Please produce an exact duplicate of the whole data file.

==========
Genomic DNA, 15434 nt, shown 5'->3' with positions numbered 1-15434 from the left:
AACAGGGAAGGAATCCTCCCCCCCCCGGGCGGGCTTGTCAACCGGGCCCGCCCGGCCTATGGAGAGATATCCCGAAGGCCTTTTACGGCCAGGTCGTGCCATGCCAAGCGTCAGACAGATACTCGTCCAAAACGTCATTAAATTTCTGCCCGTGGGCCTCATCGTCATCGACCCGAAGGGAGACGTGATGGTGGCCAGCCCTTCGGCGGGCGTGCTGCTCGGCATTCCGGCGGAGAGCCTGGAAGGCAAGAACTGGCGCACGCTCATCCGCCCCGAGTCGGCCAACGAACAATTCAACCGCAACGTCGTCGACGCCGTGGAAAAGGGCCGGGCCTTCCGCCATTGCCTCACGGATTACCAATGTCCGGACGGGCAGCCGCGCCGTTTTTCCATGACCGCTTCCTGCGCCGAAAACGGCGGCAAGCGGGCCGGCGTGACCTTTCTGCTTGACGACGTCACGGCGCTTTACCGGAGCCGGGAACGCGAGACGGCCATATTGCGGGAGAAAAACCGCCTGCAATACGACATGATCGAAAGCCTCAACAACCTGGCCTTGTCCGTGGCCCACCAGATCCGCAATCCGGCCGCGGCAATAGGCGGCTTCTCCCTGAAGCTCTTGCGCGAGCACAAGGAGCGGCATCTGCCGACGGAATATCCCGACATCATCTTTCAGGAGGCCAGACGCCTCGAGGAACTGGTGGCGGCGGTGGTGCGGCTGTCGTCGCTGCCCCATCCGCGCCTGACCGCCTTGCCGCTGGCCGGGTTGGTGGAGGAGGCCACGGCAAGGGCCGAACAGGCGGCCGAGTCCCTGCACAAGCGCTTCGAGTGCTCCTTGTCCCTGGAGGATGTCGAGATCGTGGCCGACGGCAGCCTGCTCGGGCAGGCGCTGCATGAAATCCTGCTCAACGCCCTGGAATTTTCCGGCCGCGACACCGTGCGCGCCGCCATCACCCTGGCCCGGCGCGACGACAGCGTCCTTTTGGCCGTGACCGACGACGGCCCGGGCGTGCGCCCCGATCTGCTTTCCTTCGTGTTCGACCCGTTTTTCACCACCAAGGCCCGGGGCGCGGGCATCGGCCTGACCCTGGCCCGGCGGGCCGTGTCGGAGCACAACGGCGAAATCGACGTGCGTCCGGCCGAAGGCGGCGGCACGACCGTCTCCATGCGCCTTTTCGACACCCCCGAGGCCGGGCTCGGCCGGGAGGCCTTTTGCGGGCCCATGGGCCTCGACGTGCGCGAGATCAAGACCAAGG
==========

Genomic DNA, 15434 nt, shown 5'->3' with positions numbered 1-15434 from the left:
AACAGGGAAGGAATCCTCCCCCCCCCGGGCGGGCTTGTCAACCGGGCCCGCCCGGCCTATGGAGAGATATCCCGAAGGCCTTTTACGGCCAGGTCGTGCCATGCCAAGCGTCAGACAGATACTCGTCCAAAACGTCATTAAATTTCTGCCCGTGGGCCTCATCGTCATCGACCCGAAGGGAGACGTGATGGTGGCCAGCCCTTCGGCGGGCGTGCTGCTCGGCATTCCGGCGGAGAGCCTGGAAGGCAAGAACTGGCGCACGCTCATCCGCCCCGAGTCGGCCAACGAACAATTCAACCGCAACGTCGTCGACGCCGTGGAAAAGGGCCGGGCCTTCCGCCATTGCCTCACGGATTACCAATGTCCGGACGGGCAGCCGCGCCGTTTTTCCATGACCGCTTCCTGCGCCGAAAACGGCGGCAAGCGGGCCGGCGTGACCTTTCTGCTTGACGACGTCACGGCGCTTTACCGGAGCCGGGAACGCGAGACGGCCATATTGCGGGAGAAAAACCGCCTGCAATACGACATGATCGAAAGCCTCAACAACCTGGCCTTGTCCGTGGCCCACCAGATCCGCAATCCGGCCGCGGCAATAGGCGGCTTCTCCCTGAAGCTCTTGCGCGAGCACAAGGAGCGGCATCTGCCGACGGAATATCCCGACATCATCTTTCAGGAGGCCAGACGCCTCGAGGAACTGGTGGCGGCGGTGGTGCGGCTGTCGTCGCTGCCCCATCCGCGCCTGACCGCCTTGCCGCTGGCCGGGTTGGTGGAGGAGGCCACGGCAAGGGCCGAACAGGCGGCCGAGTCCCTGCACAAGCGCTTCGAGTGCTCCTTGTCCCTGGAGGATGTCGAGATCGTGGCCGACGGCAGCCTGCTCGGGCAGGCGCTGCATGAAATCCTGCTCAACGCCCTGGAATTTTCCGGCCGCGACACCGTGCGCGCCGCCATCACCCTGGCCCGGCGCGACGACAGCGTCCTTTTGGCCGTGACCGACGACGGCCCGGGCGTGCGCCCCGATCTGCTTTCCTTCGTGTTCGACCCGTTTTTCACCACCAAGGCCCGGGGCGCGGGCATCGGCCTGACCCTGGCCCGGCGGGCCGTGTCGGAGCACAACGGCGAAATCGACGTGCGTCCGGCCGAAGGCGGCGGCACGACCGTCTCCATGCGCCTTTTCGACACCCCCGAGGCCGGGCTCGGCCGGGAGGCCTTTTGCGGGCCCATGGGCCTCGACGTGCGCGAGATCAAGACCAAGG